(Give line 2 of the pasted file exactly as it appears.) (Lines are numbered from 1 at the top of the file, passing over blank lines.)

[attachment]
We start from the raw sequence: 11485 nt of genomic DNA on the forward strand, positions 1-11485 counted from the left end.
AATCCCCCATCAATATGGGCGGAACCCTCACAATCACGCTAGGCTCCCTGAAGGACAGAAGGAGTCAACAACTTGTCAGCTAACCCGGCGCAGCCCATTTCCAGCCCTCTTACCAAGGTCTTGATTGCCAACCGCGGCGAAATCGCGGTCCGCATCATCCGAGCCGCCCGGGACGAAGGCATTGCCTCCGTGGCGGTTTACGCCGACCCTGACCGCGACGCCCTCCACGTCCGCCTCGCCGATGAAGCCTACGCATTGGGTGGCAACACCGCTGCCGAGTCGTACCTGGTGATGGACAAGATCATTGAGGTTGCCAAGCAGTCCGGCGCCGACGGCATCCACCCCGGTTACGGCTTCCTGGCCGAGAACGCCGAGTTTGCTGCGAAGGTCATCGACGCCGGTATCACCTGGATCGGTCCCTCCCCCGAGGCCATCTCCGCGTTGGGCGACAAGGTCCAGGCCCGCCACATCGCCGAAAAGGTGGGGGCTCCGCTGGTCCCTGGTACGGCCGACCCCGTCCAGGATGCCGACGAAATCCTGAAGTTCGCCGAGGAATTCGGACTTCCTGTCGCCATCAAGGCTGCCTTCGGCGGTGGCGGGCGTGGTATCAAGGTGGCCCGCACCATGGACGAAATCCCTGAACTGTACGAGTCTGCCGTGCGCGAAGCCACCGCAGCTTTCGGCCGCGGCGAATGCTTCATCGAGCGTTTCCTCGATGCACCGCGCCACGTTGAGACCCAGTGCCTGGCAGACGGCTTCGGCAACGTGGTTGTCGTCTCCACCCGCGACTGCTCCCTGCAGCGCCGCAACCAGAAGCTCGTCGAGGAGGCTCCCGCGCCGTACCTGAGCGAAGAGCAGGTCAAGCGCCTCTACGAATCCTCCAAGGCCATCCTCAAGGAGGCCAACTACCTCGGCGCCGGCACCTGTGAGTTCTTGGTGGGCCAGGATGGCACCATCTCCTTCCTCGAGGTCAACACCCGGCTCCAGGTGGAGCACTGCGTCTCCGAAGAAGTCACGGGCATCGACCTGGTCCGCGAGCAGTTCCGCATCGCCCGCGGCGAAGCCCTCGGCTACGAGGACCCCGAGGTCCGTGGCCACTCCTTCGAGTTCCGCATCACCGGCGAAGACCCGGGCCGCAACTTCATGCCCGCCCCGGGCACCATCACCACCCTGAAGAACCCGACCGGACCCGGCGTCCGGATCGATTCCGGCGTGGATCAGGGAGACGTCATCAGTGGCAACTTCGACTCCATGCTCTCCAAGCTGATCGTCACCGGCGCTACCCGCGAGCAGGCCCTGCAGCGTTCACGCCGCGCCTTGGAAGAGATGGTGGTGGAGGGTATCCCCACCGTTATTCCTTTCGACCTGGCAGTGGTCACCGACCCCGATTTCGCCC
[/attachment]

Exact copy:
AATCCCCCATCAATATGGGCGGAACCCTCACAATCACGCTAGGCTCCCTGAAGGACAGAAGGAGTCAACAACTTGTCAGCTAACCCGGCGCAGCCCATTTCCAGCCCTCTTACCAAGGTCTTGATTGCCAACCGCGGCGAAATCGCGGTCCGCATCATCCGAGCCGCCCGGGACGAAGGCATTGCCTCCGTGGCGGTTTACGCCGACCCTGACCGCGACGCCCTCCACGTCCGCCTCGCCGATGAAGCCTACGCATTGGGTGGCAACACCGCTGCCGAGTCGTACCTGGTGATGGACAAGATCATTGAGGTTGCCAAGCAGTCCGGCGCCGACGGCATCCACCCCGGTTACGGCTTCCTGGCCGAGAACGCCGAGTTTGCTGCGAAGGTCATCGACGCCGGTATCACCTGGATCGGTCCCTCCCCCGAGGCCATCTCCGCGTTGGGCGACAAGGTCCAGGCCCGCCACATCGCCGAAAAGGTGGGGGCTCCGCTGGTCCCTGGTACGGCCGACCCCGTCCAGGATGCCGACGAAATCCTGAAGTTCGCCGAGGAATTCGGACTTCCTGTCGCCATCAAGGCTGCCTTCGGCGGTGGCGGGCGTGGTATCAAGGTGGCCCGCACCATGGACGAAATCCCTGAACTGTACGAGTCTGCCGTGCGCGAAGCCACCGCAGCTTTCGGCCGCGGCGAATGCTTCATCGAGCGTTTCCTCGATGCACCGCGCCACGTTGAGACCCAGTGCCTGGCAGACGGCTTCGGCAACGTGGTTGTCGTCTCCACCCGCGACTGCTCCCTGCAGCGCCGCAACCAGAAGCTCGTCGAGGAGGCTCCCGCGCCGTACCTGAGCGAAGAGCAGGTCAAGCGCCTCTACGAATCCTCCAAGGCCATCCTCAAGGAGGCCAACTACCTCGGCGCCGGCACCTGTGAGTTCTTGGTGGGCCAGGATGGCACCATCTCCTTCCTCGAGGTCAACACCCGGCTCCAGGTGGAGCACTGCGTCTCCGAAGAAGTCACGGGCATCGACCTGGTCCGCGAGCAGTTCCGCATCGCCCGCGGCGAAGCCCTCGGCTACGAGGACCCCGAGGTCCGTGGCCACTCCTTCGAGTTCCGCATCACCGGCGAAGACCCGGGCCGCAACTTCATGCCCGCCCCGGGCACCATCACCACCCTGAAGAACCCGACCGGACCCGGCGTCCGGATCGATTCCGGCGTGGATCAGGGAGACGTCATCAGTGGCAACTTCGACTCCATGCTCTCCAAGCTGATCGTCACCGGCGCTACCCGCGAGCAGGCCCTGCAGCGTTCACGCCGCGCCTTGGAAGAGATGGTGGTGGAGGGTATCCCCACCGTTATTCCTTTCGACCTGGCAGTGGTCACCGACCCCGATTTCGCCC